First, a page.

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The Role of the Microbiome-Brain-Gut Axis in the Pathogenesis of Depressive Disorder

Department of Nephrology, Hypertension and Family Medicine, Medical University of Lodz, ul. Żeromskiego 113, 90-549 Lodz, Poland
Author to whom correspondence should be addressed.
Nutrients 2022, 14(9), 1921;
Submission received: 28 March 2022 / Revised: 16 April 2022 / Accepted: 30 April 2022 / Published: 4 May 2022


The role of gut microbiota and its association with the central nervous system via the microbiome-brain-gut axis has been widely discussed in the literature. The aim of this review is to investigate the impact of gut microbiota on the development of depression and underlying molecular mechanisms. There are two possible pathways in which this interaction might occur. The first one suggests that depressive disorder could lead to dysbiosis and one of the causes may be the influence on the hypothalamic-pituitary-adrenal (HPA) axis. The second one considers if changes in the composition of gut microbiota might cause depressive disorder. The mechanisms that could be responsible for this interaction include the secretion of neurotransmitters, gut peptides and the activation of the immune system. However, current knowledge on this topic does not allow for us to state an unambiguous conclusion, and future studies that take into consideration more precise stress-measurement methods are needed to further explore direct mechanisms of the interaction between gut microbiota and mental health.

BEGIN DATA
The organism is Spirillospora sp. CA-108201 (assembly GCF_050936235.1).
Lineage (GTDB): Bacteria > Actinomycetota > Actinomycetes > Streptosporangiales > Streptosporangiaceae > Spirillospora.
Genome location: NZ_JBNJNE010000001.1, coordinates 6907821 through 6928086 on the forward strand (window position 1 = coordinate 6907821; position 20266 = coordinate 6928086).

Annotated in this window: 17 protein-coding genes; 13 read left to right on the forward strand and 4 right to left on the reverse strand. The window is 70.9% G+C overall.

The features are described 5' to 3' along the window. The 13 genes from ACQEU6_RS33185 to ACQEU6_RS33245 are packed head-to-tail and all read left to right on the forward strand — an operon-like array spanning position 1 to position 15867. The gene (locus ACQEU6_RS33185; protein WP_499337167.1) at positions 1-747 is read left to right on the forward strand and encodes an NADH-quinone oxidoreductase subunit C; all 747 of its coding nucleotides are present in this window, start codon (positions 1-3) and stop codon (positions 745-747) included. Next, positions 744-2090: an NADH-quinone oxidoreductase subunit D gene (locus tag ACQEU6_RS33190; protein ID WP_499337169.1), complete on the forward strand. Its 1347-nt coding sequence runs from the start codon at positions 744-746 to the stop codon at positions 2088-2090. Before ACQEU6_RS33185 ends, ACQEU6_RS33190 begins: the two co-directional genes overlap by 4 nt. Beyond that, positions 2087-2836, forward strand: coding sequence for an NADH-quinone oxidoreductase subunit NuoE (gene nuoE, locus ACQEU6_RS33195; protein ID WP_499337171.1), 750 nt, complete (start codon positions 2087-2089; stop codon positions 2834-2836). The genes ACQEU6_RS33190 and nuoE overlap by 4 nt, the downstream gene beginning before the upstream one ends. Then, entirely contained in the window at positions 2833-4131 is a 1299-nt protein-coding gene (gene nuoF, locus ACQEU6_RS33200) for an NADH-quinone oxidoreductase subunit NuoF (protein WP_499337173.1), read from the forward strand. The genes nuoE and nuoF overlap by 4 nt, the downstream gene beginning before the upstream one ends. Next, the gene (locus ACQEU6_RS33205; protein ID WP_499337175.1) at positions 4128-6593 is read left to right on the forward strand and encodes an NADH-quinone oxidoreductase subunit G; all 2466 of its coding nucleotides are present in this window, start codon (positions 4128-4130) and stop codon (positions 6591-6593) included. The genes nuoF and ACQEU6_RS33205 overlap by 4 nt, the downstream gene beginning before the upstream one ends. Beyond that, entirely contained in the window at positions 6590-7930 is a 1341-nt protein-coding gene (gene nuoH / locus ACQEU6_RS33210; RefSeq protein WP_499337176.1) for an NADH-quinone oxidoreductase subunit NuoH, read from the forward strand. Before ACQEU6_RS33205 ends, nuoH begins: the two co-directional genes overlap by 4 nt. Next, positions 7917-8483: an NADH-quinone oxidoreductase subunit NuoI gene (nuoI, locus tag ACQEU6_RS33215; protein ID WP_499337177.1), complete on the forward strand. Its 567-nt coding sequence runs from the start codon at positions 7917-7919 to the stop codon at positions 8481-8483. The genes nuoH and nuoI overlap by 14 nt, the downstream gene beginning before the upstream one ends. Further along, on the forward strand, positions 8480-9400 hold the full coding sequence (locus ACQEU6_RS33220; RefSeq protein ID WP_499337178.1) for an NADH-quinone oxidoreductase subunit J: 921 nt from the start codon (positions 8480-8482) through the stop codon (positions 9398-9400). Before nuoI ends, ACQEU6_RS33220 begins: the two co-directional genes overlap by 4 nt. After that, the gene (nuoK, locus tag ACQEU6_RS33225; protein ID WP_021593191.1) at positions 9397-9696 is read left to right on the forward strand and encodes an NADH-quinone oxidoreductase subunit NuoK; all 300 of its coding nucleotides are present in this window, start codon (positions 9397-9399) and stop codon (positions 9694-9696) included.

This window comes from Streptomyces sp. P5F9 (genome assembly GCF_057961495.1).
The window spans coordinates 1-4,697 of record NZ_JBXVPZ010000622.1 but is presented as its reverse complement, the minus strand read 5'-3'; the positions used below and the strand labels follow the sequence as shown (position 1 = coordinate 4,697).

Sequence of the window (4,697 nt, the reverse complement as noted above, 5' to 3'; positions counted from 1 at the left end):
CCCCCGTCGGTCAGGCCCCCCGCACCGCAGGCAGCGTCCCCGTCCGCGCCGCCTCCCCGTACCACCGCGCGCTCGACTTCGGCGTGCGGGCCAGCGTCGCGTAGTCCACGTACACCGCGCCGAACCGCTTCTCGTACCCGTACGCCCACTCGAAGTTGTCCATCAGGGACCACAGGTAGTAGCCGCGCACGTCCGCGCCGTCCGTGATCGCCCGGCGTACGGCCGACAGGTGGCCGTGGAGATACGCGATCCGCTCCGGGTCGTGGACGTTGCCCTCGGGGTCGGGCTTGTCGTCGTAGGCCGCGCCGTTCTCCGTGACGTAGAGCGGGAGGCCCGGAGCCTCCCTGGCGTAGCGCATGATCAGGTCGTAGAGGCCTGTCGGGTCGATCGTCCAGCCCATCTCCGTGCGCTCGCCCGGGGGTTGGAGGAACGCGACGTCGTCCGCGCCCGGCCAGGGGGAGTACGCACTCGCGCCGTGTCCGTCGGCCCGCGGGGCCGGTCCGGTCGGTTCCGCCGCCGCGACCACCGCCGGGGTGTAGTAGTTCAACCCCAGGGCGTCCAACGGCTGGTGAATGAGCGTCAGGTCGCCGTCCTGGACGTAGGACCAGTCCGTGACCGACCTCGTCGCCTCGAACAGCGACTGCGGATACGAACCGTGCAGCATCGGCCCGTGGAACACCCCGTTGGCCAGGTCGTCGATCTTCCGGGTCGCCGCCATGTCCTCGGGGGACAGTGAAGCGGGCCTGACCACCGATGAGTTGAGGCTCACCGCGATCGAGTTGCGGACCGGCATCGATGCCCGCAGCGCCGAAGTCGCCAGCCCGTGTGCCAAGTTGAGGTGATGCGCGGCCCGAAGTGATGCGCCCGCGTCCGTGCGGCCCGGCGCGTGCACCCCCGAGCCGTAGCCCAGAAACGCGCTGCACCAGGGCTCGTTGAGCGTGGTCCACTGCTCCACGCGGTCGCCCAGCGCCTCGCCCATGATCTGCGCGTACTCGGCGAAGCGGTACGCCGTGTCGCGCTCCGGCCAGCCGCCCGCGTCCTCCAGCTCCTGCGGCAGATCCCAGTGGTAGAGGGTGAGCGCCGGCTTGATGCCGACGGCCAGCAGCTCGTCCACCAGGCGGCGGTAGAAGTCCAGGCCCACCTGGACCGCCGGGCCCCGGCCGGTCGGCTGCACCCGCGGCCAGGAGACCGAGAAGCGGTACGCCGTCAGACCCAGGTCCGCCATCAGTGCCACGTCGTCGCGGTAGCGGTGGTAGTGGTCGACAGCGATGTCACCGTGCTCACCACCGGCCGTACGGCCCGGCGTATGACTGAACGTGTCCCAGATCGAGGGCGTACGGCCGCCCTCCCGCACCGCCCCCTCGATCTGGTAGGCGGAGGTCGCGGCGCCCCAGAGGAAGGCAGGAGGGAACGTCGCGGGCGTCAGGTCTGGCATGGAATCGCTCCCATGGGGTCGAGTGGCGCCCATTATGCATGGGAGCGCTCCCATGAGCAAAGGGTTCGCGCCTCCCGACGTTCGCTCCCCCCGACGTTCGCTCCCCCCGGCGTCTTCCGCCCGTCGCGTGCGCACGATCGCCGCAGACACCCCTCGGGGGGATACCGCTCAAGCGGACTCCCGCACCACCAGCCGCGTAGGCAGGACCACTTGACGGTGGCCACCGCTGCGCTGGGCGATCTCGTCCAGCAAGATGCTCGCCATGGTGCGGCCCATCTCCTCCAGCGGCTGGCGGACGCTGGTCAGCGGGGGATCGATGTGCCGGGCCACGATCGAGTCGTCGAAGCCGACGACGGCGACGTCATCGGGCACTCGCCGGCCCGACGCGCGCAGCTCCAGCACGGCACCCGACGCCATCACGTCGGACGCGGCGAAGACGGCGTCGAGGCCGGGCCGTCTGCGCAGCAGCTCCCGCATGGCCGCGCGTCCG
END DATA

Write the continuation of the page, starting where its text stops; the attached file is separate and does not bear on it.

1. Introduction

1.1. What Is Metagenome?

It has long been known that the gut microbiota and metabolic processes in the human body interact with each other. Currently, microbiota refers to all microorganisms, i.e., bacteria, fungi, viruses and archaea, that inhabit the human body, while the term microbiome refers to the collection of their genomes, which is 100 times larger than the human genome [1], so that the host genome and microbiome constitute a common “metagenome.” Bacteria are the dominant population of the gut microbiome [2], accounting for up to 99% of the genes in the gut. Of these, we can distinguish the four most numerous and species-variable phyla, namely Bacteroidetes and Firmicutes [3] (representing about 90–99 percent), Proteobacteria and Actinobacteria [4]. For many years, it was thought that the role of the gut microbiome was primarily related to its activities in the gut, such as maintaining normal gut motility, digesting food, absorbing nutrients, and maintaining gut integrity [5].

1.2. How Are the Brain and the Gut Communicating?

Recent approaches to the subject, however, point to the microbiota’s ability to influence the central nervous system, specifically to promote a reciprocal bidirectional relationship between the brain and the gut. The brain and gut, through the microbiota, can influence each other’s functions via neuroendocrine, neuroimmune and sensory-neural molecular pathways. Moreover, both hypothalamic-pituitary-adrenal (HPA) axis and gut peptides might be involved in this communication system [6,7]. The connection between brain and gut microbiota can significantly impact stress, anxiety, cognition and neuropsychiatric disorders such as depression, bipolar disorder, schizophrenia, and anxiety [8,9]. The chronological order of the disturbances is not established, so it is not known exactly whether depression causes intestinal dysbiosis or whether it is changes in the composition of the microbiota that promote depression. On one hand, in an experiment conducted on rodents, depressive disorders developed in those who were transplanted with fecal samples from depressed patients. On the other hand, however, the rodents that exhibited depressive behavior and experienced stress showed alterations and reduced diversity in their gut microbiota [10]. This review paper will attempt to consider two hypotheses:
Does depressive disorder cause dysbiosis? Do alterations in gut microbiota lead to depression?

2. What Is the Gut Microbiota?